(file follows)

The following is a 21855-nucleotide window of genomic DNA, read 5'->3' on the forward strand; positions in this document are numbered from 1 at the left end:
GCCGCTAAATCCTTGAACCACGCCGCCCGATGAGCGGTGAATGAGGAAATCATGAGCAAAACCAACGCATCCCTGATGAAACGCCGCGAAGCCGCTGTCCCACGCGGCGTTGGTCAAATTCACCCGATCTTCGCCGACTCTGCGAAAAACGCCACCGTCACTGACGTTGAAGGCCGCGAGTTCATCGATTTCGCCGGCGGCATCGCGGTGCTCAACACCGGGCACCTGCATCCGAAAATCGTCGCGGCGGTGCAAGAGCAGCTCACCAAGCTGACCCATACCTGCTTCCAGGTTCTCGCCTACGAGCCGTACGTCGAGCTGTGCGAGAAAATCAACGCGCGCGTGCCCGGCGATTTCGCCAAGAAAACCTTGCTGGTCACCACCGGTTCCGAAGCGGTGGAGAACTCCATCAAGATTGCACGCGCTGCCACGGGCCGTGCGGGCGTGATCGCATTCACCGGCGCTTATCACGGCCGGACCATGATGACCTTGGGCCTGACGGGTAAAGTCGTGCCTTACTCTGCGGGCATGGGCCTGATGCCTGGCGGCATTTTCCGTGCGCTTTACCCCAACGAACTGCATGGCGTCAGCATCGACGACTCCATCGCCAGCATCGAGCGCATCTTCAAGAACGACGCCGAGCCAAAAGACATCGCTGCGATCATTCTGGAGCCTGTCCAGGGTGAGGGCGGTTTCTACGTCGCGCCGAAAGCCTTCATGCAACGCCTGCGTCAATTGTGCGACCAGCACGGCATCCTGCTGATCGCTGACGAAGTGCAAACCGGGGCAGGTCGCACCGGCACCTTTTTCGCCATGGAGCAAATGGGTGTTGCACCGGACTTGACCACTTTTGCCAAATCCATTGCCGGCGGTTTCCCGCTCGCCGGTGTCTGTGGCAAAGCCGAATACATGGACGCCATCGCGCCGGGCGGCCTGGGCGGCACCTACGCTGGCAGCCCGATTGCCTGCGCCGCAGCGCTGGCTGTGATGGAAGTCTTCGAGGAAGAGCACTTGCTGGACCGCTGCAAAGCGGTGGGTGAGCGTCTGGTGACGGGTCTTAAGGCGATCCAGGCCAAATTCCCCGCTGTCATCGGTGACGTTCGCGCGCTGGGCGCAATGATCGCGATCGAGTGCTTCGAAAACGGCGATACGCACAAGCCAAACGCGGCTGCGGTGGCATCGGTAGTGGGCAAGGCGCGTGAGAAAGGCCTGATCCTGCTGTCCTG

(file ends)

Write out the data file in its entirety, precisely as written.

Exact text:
The following is a 21855-nucleotide window of genomic DNA, read 5'->3' on the forward strand; positions in this document are numbered from 1 at the left end:
GCCGCTAAATCCTTGAACCACGCCGCCCGATGAGCGGTGAATGAGGAAATCATGAGCAAAACCAACGCATCCCTGATGAAACGCCGCGAAGCCGCTGTCCCACGCGGCGTTGGTCAAATTCACCCGATCTTCGCCGACTCTGCGAAAAACGCCACCGTCACTGACGTTGAAGGCCGCGAGTTCATCGATTTCGCCGGCGGCATCGCGGTGCTCAACACCGGGCACCTGCATCCGAAAATCGTCGCGGCGGTGCAAGAGCAGCTCACCAAGCTGACCCATACCTGCTTCCAGGTTCTCGCCTACGAGCCGTACGTCGAGCTGTGCGAGAAAATCAACGCGCGCGTGCCCGGCGATTTCGCCAAGAAAACCTTGCTGGTCACCACCGGTTCCGAAGCGGTGGAGAACTCCATCAAGATTGCACGCGCTGCCACGGGCCGTGCGGGCGTGATCGCATTCACCGGCGCTTATCACGGCCGGACCATGATGACCTTGGGCCTGACGGGTAAAGTCGTGCCTTACTCTGCGGGCATGGGCCTGATGCCTGGCGGCATTTTCCGTGCGCTTTACCCCAACGAACTGCATGGCGTCAGCATCGACGACTCCATCGCCAGCATCGAGCGCATCTTCAAGAACGACGCCGAGCCAAAAGACATCGCTGCGATCATTCTGGAGCCTGTCCAGGGTGAGGGCGGTTTCTACGTCGCGCCGAAAGCCTTCATGCAACGCCTGCGTCAATTGTGCGACCAGCACGGCATCCTGCTGATCGCTGACGAAGTGCAAACCGGGGCAGGTCGCACCGGCACCTTTTTCGCCATGGAGCAAATGGGTGTTGCACCGGACTTGACCACTTTTGCCAAATCCATTGCCGGCGGTTTCCCGCTCGCCGGTGTCTGTGGCAAAGCCGAATACATGGACGCCATCGCGCCGGGCGGCCTGGGCGGCACCTACGCTGGCAGCCCGATTGCCTGCGCCGCAGCGCTGGCTGTGATGGAAGTCTTCGAGGAAGAGCACTTGCTGGACCGCTGCAAAGCGGTGGGTGAGCGTCTGGTGACGGGTCTTAAGGCGATCCAGGCCAAATTCCCCGCTGTCATCGGTGACGTTCGCGCGCTGGGCGCAATGATCGCGATCGAGTGCTTCGAAAACGGCGATACGCACAAGCCAAACGCGGCTGCGGTGGCATCGGTAGTGGGCAAGGCGCGTGAGAAAGGCCTGATCCTGCTGTCCTG